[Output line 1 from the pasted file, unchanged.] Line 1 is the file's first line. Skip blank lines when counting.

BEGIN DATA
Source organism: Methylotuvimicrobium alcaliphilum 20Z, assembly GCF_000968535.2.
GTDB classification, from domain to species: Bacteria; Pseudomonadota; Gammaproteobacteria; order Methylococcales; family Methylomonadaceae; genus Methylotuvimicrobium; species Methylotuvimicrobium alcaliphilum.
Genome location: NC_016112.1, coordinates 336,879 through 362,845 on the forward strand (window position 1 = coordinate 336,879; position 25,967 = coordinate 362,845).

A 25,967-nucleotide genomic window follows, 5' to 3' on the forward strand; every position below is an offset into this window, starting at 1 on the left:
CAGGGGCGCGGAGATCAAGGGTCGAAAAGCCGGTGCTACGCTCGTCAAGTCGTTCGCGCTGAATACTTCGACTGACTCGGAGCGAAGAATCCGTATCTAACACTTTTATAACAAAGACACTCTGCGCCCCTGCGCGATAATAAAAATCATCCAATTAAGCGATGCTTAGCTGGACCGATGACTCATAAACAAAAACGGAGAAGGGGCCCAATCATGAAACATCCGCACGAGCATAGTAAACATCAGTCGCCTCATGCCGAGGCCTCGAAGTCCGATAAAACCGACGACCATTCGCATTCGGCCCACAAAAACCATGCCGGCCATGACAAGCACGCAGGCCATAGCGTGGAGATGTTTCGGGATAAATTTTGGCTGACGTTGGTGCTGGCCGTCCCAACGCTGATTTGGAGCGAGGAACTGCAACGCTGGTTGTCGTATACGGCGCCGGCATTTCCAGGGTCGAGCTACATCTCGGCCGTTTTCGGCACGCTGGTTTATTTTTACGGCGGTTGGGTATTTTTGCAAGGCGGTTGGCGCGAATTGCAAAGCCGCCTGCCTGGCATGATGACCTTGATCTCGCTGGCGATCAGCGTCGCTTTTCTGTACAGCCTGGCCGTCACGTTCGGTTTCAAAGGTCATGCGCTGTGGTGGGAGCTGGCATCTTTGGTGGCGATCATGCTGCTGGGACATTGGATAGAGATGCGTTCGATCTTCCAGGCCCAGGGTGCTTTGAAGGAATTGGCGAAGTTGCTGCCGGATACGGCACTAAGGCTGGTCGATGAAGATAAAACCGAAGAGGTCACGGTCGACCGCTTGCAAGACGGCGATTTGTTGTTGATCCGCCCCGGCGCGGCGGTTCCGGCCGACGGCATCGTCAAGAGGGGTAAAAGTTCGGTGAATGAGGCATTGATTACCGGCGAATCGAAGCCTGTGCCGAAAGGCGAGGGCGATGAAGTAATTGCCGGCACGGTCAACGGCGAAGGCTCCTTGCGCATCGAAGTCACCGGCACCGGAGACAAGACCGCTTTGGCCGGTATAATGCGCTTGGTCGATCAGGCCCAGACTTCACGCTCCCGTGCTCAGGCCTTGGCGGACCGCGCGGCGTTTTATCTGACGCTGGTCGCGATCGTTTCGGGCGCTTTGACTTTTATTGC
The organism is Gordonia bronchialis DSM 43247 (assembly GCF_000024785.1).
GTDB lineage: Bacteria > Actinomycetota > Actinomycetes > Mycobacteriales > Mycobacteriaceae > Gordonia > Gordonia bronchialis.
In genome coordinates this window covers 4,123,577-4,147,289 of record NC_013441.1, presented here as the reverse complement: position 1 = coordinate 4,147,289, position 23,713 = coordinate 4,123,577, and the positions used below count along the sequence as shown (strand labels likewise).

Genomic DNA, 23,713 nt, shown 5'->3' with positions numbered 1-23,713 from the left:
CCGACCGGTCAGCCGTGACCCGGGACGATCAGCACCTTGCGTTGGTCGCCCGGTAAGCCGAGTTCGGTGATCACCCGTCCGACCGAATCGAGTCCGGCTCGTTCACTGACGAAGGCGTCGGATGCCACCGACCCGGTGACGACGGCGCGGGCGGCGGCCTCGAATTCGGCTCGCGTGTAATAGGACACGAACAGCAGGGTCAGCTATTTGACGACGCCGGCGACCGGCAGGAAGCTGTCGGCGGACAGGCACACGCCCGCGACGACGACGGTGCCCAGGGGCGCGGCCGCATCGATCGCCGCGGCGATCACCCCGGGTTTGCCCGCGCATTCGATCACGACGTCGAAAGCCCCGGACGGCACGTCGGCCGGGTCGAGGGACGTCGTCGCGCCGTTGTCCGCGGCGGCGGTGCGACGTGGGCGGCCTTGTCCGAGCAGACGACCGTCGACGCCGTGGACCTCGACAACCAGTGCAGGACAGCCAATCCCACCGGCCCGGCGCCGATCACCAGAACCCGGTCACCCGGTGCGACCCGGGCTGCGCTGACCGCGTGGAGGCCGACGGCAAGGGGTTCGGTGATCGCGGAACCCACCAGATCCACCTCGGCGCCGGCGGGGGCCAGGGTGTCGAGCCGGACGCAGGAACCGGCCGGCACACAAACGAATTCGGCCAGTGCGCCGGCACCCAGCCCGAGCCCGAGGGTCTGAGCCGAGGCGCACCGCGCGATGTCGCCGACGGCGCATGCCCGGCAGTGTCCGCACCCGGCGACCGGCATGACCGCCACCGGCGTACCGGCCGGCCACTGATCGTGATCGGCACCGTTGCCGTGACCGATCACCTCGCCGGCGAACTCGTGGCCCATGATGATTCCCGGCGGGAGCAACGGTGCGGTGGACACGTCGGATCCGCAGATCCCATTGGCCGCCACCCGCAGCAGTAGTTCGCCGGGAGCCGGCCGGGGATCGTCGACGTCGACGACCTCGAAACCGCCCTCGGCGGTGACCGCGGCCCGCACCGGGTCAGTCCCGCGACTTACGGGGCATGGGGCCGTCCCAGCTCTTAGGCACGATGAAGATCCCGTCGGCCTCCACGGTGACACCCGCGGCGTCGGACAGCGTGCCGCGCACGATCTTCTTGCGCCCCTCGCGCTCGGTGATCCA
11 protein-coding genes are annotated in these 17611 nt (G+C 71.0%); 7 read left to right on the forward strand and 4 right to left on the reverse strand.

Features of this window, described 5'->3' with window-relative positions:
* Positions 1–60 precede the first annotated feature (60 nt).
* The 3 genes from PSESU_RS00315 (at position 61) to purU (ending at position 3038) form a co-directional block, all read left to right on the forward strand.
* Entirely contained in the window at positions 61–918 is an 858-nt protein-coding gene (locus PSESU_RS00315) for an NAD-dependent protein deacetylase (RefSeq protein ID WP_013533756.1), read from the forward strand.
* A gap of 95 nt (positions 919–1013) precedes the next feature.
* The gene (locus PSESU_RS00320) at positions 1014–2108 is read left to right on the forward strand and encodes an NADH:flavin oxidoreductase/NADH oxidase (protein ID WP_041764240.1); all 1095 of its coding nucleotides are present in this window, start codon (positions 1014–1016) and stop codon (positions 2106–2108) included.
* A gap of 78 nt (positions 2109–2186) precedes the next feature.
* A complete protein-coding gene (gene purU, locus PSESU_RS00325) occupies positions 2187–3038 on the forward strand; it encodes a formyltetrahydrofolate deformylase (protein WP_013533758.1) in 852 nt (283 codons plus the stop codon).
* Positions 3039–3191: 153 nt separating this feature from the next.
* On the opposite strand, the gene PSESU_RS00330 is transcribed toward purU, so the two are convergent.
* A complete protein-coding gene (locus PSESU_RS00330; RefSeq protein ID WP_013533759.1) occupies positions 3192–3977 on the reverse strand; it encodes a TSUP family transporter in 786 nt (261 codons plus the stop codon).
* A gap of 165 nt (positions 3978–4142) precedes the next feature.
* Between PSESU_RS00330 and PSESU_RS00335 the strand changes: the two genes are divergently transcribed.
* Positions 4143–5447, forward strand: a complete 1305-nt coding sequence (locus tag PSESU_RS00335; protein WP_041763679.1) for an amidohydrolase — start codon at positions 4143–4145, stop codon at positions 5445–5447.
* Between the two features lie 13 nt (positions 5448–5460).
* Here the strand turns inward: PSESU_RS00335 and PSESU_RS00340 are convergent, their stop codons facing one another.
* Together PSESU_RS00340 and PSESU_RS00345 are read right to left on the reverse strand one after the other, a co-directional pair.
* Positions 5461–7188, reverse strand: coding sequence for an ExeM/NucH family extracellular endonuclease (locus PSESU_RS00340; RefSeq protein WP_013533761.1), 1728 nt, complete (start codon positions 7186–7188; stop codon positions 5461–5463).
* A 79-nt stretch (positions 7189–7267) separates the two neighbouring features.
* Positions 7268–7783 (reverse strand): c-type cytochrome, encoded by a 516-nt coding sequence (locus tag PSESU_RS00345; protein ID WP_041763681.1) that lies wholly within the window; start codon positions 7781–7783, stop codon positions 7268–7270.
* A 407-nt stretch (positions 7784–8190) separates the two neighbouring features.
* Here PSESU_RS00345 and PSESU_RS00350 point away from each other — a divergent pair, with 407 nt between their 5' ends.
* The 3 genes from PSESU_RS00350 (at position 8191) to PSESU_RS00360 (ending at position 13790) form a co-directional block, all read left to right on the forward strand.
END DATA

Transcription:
Source organism: Methylotuvimicrobium alcaliphilum 20Z, assembly GCF_000968535.2.